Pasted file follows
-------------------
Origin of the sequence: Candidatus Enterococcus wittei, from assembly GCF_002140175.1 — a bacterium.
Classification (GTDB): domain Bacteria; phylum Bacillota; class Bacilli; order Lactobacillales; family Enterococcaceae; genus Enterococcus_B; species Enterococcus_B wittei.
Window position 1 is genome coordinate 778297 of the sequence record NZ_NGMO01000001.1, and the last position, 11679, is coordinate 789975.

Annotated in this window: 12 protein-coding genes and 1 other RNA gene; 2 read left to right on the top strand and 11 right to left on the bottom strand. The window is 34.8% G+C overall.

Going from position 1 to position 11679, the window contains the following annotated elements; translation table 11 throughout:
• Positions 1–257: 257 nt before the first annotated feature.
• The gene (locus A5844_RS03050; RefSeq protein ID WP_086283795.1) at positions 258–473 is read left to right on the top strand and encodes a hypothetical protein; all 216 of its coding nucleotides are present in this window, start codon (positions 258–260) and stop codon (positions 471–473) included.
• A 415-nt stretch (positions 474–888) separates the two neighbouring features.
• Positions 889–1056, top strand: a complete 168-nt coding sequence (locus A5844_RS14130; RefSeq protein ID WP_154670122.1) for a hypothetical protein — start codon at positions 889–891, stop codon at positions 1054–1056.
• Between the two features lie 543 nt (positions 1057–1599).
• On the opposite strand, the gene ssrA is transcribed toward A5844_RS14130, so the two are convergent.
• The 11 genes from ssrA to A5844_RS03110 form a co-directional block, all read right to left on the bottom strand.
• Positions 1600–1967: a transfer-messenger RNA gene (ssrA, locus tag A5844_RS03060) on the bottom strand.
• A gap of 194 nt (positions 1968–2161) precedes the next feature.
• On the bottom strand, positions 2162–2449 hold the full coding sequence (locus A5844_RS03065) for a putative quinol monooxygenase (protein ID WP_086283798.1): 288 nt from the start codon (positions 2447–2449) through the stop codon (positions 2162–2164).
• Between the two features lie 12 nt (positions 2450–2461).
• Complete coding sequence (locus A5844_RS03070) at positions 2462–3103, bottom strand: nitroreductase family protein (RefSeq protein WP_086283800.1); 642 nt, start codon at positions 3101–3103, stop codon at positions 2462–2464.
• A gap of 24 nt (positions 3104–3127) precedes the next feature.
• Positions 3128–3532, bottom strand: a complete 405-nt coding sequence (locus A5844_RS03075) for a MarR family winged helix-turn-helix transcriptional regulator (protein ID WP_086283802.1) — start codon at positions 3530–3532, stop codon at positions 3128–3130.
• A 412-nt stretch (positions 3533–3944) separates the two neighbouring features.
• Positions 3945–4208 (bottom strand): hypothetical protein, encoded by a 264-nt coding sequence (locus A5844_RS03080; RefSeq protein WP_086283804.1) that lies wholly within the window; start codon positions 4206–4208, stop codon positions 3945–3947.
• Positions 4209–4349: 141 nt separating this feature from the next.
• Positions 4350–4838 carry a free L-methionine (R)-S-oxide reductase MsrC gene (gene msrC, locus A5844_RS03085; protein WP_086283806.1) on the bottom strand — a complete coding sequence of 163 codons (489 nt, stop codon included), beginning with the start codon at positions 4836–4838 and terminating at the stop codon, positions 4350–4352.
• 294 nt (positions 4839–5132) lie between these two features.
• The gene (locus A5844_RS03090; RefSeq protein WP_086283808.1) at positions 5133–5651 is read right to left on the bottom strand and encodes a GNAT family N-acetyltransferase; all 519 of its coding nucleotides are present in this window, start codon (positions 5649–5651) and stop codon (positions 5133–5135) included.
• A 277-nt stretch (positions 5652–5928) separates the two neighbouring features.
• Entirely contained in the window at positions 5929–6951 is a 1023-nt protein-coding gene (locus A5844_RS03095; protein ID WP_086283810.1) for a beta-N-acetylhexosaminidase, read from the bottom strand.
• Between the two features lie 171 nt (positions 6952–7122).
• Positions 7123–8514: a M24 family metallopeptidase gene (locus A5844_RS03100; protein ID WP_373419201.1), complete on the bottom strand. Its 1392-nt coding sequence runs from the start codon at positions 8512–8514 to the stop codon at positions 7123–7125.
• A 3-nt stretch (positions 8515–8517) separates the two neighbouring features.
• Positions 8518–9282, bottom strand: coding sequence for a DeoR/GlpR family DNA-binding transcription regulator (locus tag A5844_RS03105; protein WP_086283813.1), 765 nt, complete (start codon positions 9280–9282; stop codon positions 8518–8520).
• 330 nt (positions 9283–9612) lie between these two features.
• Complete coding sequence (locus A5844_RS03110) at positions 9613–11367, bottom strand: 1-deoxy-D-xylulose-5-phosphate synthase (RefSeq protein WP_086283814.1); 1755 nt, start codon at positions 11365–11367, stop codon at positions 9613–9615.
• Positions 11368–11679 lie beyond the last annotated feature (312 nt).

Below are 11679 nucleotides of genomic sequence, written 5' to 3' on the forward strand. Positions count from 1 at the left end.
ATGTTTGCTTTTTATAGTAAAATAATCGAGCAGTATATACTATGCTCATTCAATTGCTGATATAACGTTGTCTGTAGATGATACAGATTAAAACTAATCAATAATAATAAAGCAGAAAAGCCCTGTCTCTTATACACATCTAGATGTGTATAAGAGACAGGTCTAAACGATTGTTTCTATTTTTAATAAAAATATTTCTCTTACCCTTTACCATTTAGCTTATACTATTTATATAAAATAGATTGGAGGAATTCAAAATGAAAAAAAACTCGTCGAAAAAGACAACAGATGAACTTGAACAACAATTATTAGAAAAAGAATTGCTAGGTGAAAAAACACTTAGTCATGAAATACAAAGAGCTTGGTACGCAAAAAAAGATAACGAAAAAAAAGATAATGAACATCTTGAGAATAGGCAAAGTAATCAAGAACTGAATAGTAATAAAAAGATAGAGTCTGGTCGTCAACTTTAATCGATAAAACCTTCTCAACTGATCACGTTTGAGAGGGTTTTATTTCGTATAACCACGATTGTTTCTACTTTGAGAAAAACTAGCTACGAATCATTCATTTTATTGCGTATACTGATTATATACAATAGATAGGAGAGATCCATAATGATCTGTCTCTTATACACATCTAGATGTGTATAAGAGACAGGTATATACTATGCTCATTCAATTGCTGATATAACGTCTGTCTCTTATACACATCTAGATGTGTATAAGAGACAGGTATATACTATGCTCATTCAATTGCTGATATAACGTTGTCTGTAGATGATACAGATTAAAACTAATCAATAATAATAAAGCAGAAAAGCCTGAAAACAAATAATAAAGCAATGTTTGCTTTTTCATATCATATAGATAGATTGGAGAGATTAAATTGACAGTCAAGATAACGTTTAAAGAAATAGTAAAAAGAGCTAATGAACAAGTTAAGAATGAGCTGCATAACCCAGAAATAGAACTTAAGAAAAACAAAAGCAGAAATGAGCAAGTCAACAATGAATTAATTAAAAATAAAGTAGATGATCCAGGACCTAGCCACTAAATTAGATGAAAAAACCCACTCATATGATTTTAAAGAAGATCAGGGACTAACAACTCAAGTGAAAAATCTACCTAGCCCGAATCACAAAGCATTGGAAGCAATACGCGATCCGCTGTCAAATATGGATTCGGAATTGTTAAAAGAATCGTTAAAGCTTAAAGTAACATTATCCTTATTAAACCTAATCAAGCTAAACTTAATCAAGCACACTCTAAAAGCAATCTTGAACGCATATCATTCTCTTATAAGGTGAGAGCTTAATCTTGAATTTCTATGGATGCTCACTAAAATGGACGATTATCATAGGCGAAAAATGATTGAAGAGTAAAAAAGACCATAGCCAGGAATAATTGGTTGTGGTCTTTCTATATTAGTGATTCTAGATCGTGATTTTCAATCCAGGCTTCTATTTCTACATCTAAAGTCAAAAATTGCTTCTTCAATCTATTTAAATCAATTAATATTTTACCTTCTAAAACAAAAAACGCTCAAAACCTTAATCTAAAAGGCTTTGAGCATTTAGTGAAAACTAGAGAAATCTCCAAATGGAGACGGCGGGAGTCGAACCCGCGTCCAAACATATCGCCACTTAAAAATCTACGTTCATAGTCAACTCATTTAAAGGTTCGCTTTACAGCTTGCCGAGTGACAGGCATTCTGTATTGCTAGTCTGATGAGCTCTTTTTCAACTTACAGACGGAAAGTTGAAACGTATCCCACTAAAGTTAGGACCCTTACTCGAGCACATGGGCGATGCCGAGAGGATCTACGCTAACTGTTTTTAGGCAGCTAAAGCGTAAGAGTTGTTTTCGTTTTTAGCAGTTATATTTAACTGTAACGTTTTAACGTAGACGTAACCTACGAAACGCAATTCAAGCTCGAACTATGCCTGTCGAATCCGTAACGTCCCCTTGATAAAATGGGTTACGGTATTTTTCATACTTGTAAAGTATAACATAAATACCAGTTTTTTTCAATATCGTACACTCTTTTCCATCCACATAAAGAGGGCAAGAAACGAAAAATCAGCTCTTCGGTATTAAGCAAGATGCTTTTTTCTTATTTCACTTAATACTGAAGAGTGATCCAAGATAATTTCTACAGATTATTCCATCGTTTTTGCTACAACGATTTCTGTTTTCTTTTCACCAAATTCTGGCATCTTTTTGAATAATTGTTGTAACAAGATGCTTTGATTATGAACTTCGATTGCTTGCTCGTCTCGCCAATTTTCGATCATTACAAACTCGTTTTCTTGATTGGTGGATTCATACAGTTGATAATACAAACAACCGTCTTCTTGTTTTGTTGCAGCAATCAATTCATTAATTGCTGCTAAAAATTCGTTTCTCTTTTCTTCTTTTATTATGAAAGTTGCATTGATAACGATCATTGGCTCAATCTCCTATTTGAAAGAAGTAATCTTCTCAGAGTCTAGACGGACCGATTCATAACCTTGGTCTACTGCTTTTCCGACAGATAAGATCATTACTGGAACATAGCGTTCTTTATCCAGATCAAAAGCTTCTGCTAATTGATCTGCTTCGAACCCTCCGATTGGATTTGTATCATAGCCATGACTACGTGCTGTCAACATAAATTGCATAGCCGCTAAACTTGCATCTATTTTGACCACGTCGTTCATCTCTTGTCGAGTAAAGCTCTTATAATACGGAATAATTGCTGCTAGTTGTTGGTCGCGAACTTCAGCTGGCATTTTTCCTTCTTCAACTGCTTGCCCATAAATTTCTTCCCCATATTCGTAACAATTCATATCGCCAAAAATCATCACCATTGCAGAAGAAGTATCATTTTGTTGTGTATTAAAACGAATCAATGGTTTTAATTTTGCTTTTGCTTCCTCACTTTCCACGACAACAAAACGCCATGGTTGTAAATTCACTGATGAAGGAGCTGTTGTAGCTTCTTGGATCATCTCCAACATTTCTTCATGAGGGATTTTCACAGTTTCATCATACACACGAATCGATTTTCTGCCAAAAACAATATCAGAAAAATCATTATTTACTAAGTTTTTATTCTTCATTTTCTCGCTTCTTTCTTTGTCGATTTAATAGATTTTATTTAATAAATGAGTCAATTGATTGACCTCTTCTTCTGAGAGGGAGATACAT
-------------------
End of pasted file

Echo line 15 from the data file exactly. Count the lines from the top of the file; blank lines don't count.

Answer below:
• On the bottom strand, positions 2162–2449 hold the full coding sequence (locus A5844_RS03065) for a putative quinol monooxygenase (protein ID WP_086283798.1): 288 nt from the start codon (positions 2447–2449) through the stop codon (positions 2162–2164).